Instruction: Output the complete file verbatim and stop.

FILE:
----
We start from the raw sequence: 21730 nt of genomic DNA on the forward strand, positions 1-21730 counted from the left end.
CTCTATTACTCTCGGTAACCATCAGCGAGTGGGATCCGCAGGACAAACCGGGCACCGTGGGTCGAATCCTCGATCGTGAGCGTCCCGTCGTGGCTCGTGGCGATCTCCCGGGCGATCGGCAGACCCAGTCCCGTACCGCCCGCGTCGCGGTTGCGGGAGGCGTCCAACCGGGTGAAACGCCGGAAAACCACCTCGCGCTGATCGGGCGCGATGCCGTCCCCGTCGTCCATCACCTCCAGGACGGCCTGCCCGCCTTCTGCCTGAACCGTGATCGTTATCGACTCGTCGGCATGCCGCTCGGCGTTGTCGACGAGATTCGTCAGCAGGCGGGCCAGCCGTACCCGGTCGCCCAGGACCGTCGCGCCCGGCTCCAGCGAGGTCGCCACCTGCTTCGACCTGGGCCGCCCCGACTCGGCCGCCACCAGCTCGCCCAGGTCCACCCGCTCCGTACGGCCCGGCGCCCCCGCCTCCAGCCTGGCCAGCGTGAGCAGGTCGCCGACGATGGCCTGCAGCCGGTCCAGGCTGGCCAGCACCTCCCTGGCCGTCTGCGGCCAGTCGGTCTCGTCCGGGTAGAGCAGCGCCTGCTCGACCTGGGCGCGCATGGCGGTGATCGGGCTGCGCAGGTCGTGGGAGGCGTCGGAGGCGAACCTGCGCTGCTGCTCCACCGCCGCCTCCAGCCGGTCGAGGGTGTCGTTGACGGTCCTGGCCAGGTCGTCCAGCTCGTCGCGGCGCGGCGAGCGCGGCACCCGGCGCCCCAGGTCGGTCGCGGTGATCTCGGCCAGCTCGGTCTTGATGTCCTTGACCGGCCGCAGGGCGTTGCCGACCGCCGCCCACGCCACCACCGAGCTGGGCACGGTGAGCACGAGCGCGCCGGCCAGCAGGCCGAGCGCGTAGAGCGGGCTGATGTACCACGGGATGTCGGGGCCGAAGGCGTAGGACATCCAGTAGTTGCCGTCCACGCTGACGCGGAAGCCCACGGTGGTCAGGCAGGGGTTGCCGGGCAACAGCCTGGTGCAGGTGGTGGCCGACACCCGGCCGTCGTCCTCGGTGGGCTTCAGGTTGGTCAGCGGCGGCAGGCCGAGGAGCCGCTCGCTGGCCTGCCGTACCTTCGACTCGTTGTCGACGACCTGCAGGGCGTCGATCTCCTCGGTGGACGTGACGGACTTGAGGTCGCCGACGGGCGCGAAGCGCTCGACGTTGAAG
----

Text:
We start from the raw sequence: 21730 nt of genomic DNA on the forward strand, positions 1-21730 counted from the left end.
CTCTATTACTCTCGGTAACCATCAGCGAGTGGGATCCGCAGGACAAACCGGGCACCGTGGGTCGAATCCTCGATCGTGAGCGTCCCGTCGTGGCTCGTGGCGATCTCCCGGGCGATCGGCAGACCCAGTCCCGTACCGCCCGCGTCGCGGTTGCGGGAGGCGTCCAACCGGGTGAAACGCCGGAAAACCACCTCGCGCTGATCGGGCGCGATGCCGTCCCCGTCGTCCATCACCTCCAGGACGGCCTGCCCGCCTTCTGCCTGAACCGTGATCGTTATCGACTCGTCGGCATGCCGCTCGGCGTTGTCGACGAGATTCGTCAGCAGGCGGGCCAGCCGTACCCGGTCGCCCAGGACCGTCGCGCCCGGCTCCAGCGAGGTCGCCACCTGCTTCGACCTGGGCCGCCCCGACTCGGCCGCCACCAGCTCGCCCAGGTCCACCCGCTCCGTACGGCCCGGCGCCCCCGCCTCCAGCCTGGCCAGCGTGAGCAGGTCGCCGACGATGGCCTGCAGCCGGTCCAGGCTGGCCAGCACCTCCCTGGCCGTCTGCGGCCAGTCGGTCTCGTCCGGGTAGAGCAGCGCCTGCTCGACCTGGGCGCGCATGGCGGTGATCGGGCTGCGCAGGTCGTGGGAGGCGTCGGAGGCGAACCTGCGCTGCTGCTCCACCGCCGCCTCCAGCCGGTCGAGGGTGTCGTTGACGGTCCTGGCCAGGTCGTCCAGCTCGTCGCGGCGCGGCGAGCGCGGCACCCGGCGCCCCAGGTCGGTCGCGGTGATCTCGGCCAGCTCGGTCTTGATGTCCTTGACCGGCCGCAGGGCGTTGCCGACCGCCGCCCACGCCACCACCGAGCTGGGCACGGTGAGCACGAGCGCGCCGGCCAGCAGGCCGAGCGCGTAGAGCGGGCTGATGTACCACGGGATGTCGGGGCCGAAGGCGTAGGACATCCAGTAGTTGCCGTCCACGCTGACGCGGAAGCCCACGGTGGTCAGGCAGGGGTTGCCGGGCAACAGCCTGGTGCAGGTGGTGGCCGACACCCGGCCGTCGTCCTCGGTGGGCTTCAGGTTGGTCAGCGGCGGCAGGCCGAGGAGCCGCTCGCTGGCCTGCCGTACCTTCGACTCGTTGTCGACGACCTGCAGGGCGTCGATCTCCTCGGTGGACGTGACGGACTTGAGGTCGCCGACGGGCGCGAAGCGCTCGACGTTGAAG